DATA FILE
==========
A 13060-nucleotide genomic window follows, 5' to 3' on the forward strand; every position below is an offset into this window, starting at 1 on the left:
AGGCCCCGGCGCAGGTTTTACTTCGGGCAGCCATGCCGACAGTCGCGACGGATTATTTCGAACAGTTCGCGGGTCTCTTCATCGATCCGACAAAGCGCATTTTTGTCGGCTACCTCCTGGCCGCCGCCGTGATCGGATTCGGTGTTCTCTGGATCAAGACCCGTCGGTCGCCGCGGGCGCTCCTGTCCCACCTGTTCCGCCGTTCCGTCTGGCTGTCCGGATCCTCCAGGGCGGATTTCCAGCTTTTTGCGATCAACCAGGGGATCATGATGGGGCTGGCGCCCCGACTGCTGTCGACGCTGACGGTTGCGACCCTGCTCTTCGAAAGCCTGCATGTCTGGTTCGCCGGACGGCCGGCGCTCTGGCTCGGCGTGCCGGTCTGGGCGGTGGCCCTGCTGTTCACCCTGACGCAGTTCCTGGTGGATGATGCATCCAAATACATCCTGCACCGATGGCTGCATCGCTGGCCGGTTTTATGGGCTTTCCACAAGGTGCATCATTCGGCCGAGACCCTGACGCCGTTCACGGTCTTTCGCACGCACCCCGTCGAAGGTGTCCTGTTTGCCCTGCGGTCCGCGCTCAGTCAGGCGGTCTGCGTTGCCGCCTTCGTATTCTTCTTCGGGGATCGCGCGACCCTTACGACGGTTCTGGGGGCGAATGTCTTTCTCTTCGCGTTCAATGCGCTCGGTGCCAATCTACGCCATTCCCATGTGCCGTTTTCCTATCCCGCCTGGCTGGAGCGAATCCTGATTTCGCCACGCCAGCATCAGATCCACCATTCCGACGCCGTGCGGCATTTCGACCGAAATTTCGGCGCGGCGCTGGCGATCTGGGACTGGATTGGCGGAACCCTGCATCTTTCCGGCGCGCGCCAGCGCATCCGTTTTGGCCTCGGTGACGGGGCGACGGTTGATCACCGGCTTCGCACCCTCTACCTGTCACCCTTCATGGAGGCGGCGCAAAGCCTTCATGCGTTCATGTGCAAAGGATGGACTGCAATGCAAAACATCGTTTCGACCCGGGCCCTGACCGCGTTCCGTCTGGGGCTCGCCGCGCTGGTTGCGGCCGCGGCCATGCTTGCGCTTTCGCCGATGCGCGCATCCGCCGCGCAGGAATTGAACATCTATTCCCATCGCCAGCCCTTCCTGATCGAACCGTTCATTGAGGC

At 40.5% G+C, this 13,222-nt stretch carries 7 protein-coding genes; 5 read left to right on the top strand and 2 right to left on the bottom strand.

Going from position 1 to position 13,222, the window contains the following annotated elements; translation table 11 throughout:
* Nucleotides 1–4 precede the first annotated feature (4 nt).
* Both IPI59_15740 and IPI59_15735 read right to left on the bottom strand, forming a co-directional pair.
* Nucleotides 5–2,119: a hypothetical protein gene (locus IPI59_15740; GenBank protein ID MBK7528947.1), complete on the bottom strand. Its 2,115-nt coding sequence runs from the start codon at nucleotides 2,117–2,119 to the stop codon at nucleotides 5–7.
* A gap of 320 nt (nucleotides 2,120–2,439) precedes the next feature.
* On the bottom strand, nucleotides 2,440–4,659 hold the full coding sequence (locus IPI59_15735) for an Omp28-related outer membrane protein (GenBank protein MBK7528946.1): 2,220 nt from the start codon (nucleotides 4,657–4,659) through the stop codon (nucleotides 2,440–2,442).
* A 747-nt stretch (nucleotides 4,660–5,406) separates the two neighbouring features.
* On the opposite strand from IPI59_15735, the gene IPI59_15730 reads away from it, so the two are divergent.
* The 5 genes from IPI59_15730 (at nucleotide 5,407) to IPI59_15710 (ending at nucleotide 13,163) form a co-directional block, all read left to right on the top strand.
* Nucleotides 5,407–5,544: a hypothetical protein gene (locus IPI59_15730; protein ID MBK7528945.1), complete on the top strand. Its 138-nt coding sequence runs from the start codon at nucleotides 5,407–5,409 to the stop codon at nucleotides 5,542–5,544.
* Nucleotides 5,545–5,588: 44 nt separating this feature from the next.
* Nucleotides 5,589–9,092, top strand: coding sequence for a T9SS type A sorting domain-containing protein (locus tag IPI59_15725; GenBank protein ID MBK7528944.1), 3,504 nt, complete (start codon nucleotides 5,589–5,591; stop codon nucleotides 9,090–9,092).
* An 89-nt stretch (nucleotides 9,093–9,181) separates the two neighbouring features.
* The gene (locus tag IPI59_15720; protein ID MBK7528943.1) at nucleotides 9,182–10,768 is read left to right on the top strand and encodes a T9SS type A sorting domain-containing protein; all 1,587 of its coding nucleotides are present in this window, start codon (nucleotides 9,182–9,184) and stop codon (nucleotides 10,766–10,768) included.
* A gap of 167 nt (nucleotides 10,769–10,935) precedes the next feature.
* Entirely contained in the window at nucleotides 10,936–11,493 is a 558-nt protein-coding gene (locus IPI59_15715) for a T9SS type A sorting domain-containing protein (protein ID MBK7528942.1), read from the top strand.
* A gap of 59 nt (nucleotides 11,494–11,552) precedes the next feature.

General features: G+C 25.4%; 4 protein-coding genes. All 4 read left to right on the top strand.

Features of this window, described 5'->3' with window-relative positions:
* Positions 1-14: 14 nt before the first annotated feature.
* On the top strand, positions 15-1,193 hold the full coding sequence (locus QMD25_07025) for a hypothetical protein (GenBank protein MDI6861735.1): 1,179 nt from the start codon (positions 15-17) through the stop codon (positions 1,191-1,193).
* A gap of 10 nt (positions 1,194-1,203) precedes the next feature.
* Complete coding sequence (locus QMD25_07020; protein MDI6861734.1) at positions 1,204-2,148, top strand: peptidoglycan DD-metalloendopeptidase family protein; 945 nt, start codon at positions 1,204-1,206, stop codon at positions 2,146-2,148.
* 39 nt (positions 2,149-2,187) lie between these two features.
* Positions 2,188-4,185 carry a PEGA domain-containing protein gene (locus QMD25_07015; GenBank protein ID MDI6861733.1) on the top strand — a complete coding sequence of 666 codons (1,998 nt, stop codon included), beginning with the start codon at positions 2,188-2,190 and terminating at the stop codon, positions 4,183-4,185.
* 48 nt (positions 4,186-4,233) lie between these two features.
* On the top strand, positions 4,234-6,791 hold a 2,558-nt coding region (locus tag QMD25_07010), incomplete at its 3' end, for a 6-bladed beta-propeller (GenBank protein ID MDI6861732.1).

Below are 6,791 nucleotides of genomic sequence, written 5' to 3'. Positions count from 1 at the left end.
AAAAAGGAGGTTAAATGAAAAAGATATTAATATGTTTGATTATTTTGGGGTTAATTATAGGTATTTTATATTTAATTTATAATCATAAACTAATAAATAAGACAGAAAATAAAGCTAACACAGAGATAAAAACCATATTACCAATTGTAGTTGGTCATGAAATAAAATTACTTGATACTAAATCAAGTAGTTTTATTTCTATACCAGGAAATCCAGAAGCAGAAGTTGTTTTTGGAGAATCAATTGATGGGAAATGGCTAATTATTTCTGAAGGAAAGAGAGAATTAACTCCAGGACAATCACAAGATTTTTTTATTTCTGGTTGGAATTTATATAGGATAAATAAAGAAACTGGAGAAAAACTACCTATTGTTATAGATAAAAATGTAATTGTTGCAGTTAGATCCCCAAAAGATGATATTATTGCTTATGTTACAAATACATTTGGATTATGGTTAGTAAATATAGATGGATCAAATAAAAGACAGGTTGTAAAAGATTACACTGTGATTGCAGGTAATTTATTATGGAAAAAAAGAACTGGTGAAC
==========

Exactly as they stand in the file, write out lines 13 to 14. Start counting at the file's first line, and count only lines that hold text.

* Nucleotides 5,407–5,544: a hypothetical protein gene (locus IPI59_15730; protein ID MBK7528945.1), complete on the top strand. Its 138-nt coding sequence runs from the start codon at nucleotides 5,407–5,409 to the stop codon at nucleotides 5,542–5,544.
* Nucleotides 5,545–5,588: 44 nt separating this feature from the next.